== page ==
Influential Maori songwriters inducted into NZ Music Hall of Fame

Tuini Ngāwai (left) and his niece Ngoingoi Pēwhairangi.
Photo: Provided

The late Te Kumeroa “Ngoingoi” Pēwhairangi QSM and his aunt Tuini Moetū Haangū Ngāwai are the latest inductees into the New Zealand Music Hall of Fame.

Accomplished songwriters will be honored and commemorated in front of family and friends at the 2022 APRA Silver Scroll Awards.

Born in 1920 in Tokomaru Bay, Tuini Ngāwai (Te Whānau-a-Ruataupare) composed over 200 waiata and action songs throughout her life, while being a leader in revitalizing culture and Maori identity.

His songwriting touched on themes of love, death, and war, as well as more informal songs, with waiata like Kei Tangi in Big Ben still played today.

Ngāwai also founded the performers’ group Te Hokowhitu-a-Tū, which assisted Sir Apirana Ngata in his recruiting efforts for the 28th New Zealand (Maori) Battalion.

During the war, she wrote many of her finest songs, including Arohaina mai e te Kingi Nui, which became the unofficial anthem of the soldiers of the Ngāti Porou C.

Her niece Te Kumeroa Ngoingoi Pēwhairangi (Te Whānau-a-Ruataupare, Ngāti Porou), affectionately known as Ngoi, carried on the Ngāwai legacy as a leader, educator and composer.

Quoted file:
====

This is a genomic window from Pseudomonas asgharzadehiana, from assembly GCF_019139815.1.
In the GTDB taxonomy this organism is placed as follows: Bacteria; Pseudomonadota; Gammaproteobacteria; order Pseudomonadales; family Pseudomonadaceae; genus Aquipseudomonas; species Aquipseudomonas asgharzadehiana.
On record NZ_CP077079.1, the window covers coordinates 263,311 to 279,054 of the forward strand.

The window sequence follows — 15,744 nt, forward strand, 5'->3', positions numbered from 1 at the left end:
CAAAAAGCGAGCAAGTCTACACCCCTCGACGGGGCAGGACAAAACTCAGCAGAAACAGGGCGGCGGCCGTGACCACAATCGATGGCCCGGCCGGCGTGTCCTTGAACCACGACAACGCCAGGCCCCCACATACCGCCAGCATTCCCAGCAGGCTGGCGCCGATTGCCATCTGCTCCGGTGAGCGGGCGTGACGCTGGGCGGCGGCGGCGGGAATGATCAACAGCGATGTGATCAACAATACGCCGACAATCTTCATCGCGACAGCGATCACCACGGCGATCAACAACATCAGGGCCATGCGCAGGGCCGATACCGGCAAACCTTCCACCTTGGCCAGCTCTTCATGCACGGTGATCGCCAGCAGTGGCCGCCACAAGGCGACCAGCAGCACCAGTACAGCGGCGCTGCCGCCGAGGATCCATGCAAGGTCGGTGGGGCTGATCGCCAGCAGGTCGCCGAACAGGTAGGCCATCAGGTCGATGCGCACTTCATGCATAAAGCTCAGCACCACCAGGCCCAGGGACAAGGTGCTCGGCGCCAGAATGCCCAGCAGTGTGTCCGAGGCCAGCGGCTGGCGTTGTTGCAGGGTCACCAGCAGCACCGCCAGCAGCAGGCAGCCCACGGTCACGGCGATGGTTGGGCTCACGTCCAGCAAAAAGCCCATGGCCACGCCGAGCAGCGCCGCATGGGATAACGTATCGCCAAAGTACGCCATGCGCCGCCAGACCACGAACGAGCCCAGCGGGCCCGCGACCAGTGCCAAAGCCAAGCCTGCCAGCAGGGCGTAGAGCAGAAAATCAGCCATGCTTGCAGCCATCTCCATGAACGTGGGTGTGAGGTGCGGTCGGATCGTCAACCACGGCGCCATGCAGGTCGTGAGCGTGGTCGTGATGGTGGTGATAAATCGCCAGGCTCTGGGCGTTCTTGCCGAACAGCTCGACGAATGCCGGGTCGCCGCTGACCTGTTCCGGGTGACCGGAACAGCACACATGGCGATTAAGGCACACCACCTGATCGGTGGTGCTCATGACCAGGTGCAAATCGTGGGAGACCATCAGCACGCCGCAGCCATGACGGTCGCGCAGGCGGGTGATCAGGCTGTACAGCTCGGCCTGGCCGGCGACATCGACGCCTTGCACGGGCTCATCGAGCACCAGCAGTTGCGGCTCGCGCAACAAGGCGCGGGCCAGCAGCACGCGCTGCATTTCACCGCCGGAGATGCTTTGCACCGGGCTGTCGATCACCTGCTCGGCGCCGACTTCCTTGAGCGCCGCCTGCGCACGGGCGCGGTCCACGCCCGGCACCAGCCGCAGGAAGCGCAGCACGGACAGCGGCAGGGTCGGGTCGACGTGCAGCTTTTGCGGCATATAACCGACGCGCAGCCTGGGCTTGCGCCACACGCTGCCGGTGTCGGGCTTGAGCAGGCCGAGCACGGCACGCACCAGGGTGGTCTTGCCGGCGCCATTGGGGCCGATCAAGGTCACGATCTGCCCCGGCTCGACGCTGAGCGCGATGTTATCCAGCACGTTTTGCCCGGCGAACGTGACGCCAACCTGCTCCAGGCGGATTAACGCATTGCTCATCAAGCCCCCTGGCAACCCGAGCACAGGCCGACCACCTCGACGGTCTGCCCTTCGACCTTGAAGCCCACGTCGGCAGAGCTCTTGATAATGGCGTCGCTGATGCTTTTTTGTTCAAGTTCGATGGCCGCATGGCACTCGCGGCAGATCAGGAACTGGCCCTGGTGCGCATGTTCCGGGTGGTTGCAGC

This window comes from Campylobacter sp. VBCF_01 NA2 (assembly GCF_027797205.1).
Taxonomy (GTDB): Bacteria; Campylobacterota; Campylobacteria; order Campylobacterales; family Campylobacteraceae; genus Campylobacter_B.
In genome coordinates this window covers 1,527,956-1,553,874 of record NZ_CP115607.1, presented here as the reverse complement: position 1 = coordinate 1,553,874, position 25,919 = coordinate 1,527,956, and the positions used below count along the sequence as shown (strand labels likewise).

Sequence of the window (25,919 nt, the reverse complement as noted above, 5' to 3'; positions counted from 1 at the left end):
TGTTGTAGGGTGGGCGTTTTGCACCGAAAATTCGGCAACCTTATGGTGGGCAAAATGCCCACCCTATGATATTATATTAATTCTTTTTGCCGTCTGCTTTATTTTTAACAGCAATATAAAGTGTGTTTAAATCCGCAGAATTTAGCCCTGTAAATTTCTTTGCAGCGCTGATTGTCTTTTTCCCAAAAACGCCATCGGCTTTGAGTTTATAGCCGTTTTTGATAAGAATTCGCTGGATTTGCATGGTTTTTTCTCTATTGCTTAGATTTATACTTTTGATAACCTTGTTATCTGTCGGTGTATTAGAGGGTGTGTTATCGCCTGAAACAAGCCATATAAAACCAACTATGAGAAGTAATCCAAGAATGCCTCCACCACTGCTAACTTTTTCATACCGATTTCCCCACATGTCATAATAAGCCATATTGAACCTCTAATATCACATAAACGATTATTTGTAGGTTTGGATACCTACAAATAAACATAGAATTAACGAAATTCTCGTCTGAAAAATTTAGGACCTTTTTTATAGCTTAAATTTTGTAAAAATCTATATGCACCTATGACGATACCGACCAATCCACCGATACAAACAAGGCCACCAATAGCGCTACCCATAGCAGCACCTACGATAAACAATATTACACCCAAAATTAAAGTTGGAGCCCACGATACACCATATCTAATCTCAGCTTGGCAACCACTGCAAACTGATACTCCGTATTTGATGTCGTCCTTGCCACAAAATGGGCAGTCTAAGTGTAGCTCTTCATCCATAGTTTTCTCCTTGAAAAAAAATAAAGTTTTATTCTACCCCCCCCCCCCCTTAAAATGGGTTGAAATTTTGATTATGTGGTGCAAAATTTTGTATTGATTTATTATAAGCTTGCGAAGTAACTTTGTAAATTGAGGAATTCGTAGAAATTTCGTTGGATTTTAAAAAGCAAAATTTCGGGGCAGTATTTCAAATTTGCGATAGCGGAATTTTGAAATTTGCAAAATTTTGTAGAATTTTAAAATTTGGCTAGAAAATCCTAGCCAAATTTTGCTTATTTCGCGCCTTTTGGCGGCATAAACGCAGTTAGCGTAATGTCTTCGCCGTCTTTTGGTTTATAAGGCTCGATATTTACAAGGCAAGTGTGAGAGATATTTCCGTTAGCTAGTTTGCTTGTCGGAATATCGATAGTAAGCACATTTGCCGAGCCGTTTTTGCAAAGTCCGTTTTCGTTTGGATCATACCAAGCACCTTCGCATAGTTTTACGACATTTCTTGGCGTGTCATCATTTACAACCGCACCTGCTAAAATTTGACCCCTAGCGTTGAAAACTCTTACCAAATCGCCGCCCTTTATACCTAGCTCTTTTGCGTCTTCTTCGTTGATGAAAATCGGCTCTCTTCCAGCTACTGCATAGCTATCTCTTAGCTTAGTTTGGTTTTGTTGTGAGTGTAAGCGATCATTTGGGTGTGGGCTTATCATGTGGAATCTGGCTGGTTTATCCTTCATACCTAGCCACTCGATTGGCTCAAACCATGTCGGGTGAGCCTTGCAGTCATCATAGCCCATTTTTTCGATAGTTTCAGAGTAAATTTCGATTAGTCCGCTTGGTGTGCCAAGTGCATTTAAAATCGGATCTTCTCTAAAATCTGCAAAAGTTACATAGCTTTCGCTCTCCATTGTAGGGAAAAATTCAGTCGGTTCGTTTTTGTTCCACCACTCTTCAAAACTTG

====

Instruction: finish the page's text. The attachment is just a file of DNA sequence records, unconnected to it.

Pēwhairangi was best known for working with renowned Maori artists Prince Tui Teka and Dalvanius Prime, but she also composed many beloved waiata herself, including Kia Kaha Ngā Iwi, Ka Noho Au and Whakarongo.

Ngoi Pewhairangi and Dalvanius Prime

Ngoingoi Pēwhairangi and Dalvanius Prime.
Photo: poiemovie.co.nz

But the best-known waiata in his repertoire would be Poi Ewritten by Pēwhairangi and produced by Dalvanius Prime for Pātea Māori Club.

The chart-topping tune, known as New Zealand’s unofficial anthem, celebrated 40 years since its inception this year.

Pēwhairangi’s influence went beyond songwriting, as she collaborated and motivated others to write in te reo Māori.

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